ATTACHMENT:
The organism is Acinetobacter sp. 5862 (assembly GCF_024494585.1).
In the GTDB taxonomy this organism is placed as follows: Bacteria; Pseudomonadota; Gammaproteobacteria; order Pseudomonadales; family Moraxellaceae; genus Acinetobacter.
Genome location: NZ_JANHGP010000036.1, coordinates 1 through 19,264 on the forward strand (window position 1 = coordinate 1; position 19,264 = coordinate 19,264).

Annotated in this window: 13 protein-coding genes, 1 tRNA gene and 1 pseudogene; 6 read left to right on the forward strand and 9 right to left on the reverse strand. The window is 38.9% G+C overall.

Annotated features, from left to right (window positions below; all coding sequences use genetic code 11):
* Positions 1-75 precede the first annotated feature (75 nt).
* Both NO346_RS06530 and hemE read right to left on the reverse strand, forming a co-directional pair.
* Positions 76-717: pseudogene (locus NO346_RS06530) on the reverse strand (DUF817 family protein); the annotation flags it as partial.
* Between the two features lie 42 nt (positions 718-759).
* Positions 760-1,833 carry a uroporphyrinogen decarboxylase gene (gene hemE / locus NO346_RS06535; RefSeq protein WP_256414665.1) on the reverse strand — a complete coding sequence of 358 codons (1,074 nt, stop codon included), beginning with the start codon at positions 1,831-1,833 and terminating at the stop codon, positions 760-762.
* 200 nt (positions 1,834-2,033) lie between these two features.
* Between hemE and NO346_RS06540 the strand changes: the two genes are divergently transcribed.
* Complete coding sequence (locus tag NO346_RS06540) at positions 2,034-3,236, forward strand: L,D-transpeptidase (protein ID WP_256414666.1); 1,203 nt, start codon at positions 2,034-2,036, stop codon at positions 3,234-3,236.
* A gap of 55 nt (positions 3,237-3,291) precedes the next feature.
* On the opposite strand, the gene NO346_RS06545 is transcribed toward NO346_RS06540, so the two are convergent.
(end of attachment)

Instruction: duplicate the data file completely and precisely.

The organism is Acinetobacter sp. 5862 (assembly GCF_024494585.1).
In the GTDB taxonomy this organism is placed as follows: Bacteria; Pseudomonadota; Gammaproteobacteria; order Pseudomonadales; family Moraxellaceae; genus Acinetobacter.
Genome location: NZ_JANHGP010000036.1, coordinates 1 through 19,264 on the forward strand (window position 1 = coordinate 1; position 19,264 = coordinate 19,264).

Annotated in this window: 13 protein-coding genes, 1 tRNA gene and 1 pseudogene; 6 read left to right on the forward strand and 9 right to left on the reverse strand. The window is 38.9% G+C overall.

Annotated features, from left to right (window positions below; all coding sequences use genetic code 11):
* Positions 1-75 precede the first annotated feature (75 nt).
* Both NO346_RS06530 and hemE read right to left on the reverse strand, forming a co-directional pair.
* Positions 76-717: pseudogene (locus NO346_RS06530) on the reverse strand (DUF817 family protein); the annotation flags it as partial.
* Between the two features lie 42 nt (positions 718-759).
* Positions 760-1,833 carry a uroporphyrinogen decarboxylase gene (gene hemE / locus NO346_RS06535; RefSeq protein WP_256414665.1) on the reverse strand — a complete coding sequence of 358 codons (1,074 nt, stop codon included), beginning with the start codon at positions 1,831-1,833 and terminating at the stop codon, positions 760-762.
* 200 nt (positions 1,834-2,033) lie between these two features.
* Between hemE and NO346_RS06540 the strand changes: the two genes are divergently transcribed.
* Complete coding sequence (locus tag NO346_RS06540) at positions 2,034-3,236, forward strand: L,D-transpeptidase (protein ID WP_256414666.1); 1,203 nt, start codon at positions 2,034-2,036, stop codon at positions 3,234-3,236.
* A gap of 55 nt (positions 3,237-3,291) precedes the next feature.
* On the opposite strand, the gene NO346_RS06545 is transcribed toward NO346_RS06540, so the two are convergent.